Karen Dove, ANEW executive director, said in an email to the Kent Reporter that the program costs $5,000 per student and runs for 12 weeks, three days per week for a total of 280 hours. The cost covers the program and support services for the participant and retention for two years after training.
“We graduate 84% of our participants and place over 75% in apprenticeship or family wage careers with a starting wage over $22 per hour,” Dove said about the construction jobs.
The $2.8 million for Willis Street and Naden Avenue improvements and the $1 million for Veterans Drive landscaping were each part of Ralph’s proposed budget last month.
Larimer and Fincher had asked for more information about the projects, which Bieren, the Public Works director, provided.
The city years ago purchased property north of Willis Street near Naden Avenue for an aquatics center. But the council dropped that plan due to high costs and later partnered with the YMCA to open a facility on the East Hill. The city now is trying to sell the Naden property to a developer.
The city also received approval from the state Department of Transportation (which oversees Willis Street, aka State Route 516) to install a right-in, right-out access from Naden to Willis if the city installed a roundabout at Fourth and Willis Street.
Kent last year completed the $4.7 million roundabout, including $3 million from the state. The city plans to use $2.8 million of federal relief funds to move forward with the removal of the northbound 74th Avenue South lane to westbound Willis Street, Bieren said. Drivers wanting to go westbound will need to go east to the roundabout before going west.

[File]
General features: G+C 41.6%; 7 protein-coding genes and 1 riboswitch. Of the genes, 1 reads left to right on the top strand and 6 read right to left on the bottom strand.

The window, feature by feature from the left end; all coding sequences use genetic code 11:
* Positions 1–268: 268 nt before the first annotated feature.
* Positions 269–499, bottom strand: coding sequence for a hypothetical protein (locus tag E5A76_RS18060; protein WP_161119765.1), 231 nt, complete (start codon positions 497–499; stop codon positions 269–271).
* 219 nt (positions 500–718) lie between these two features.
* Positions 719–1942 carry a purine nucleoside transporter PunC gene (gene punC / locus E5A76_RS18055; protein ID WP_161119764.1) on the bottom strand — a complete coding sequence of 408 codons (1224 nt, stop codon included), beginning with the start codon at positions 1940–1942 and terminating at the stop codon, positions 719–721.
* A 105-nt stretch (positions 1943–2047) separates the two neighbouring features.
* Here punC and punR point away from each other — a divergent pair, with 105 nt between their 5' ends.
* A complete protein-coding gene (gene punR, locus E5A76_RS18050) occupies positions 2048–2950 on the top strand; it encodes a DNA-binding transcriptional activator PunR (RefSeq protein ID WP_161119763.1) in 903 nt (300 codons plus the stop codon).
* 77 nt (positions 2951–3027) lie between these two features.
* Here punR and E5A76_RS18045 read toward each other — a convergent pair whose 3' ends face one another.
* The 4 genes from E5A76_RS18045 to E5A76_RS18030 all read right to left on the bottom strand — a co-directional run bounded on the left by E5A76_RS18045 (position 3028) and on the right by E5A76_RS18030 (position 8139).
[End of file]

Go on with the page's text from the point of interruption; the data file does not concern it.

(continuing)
“The movement (from 74th Avenue South westbound) interrupts the flow off the freeway,” Bieren said. “The roundabout has enough capacity, so it’s not a big deal.”
Drivers westbound on Willis will still be able to use the existing left-turn lane to get to 74th Avenue.
“I support it as continuation of the roundabout project,” Fincher said. “With the economic development benefits, I think it’s a good project.”
The Veterans Drive project will include installing irrigation lines to the planting area that already exists along the street, Bieren said. When the city installed landscaping in 2006, no water lines were available. Other types of plants and flowers can be planted with irrigation available.
Larimer said she had concerns about spending $1 million on landscaping.
Councilmember Zandria Michaud, however, said she likes the idea as a type of salute to veterans.
“The planter goes half a mile in the middle and on the sides of road,” Michaud said. “I think it’d be cool if we get red, white and blue foliage and flowers. It’s a large area, it’s expensive but how cool would that be to have a nice drive through there.”
The council is scheduled to vote on the proposed budget adjustment at its Nov. 2 Operations/Public Safety Committee meeting. The council will then take a final vote on the budget at its Nov. 16 regular meeting.
Earlier items proposed by Ralph and supported by the council majority include $1.2 million for a litter strike team to clean up the city and the restoration of five police officer positions at a cost of $693,350. Hirings were frozen by the city during COVID-19 cutbacks. The mayor also proposed spending $942,230 to fund a co-responder police officer and mental health worker program.
For details about the proposed budget, go to the city website at kentwa.gov/city-hall/finance.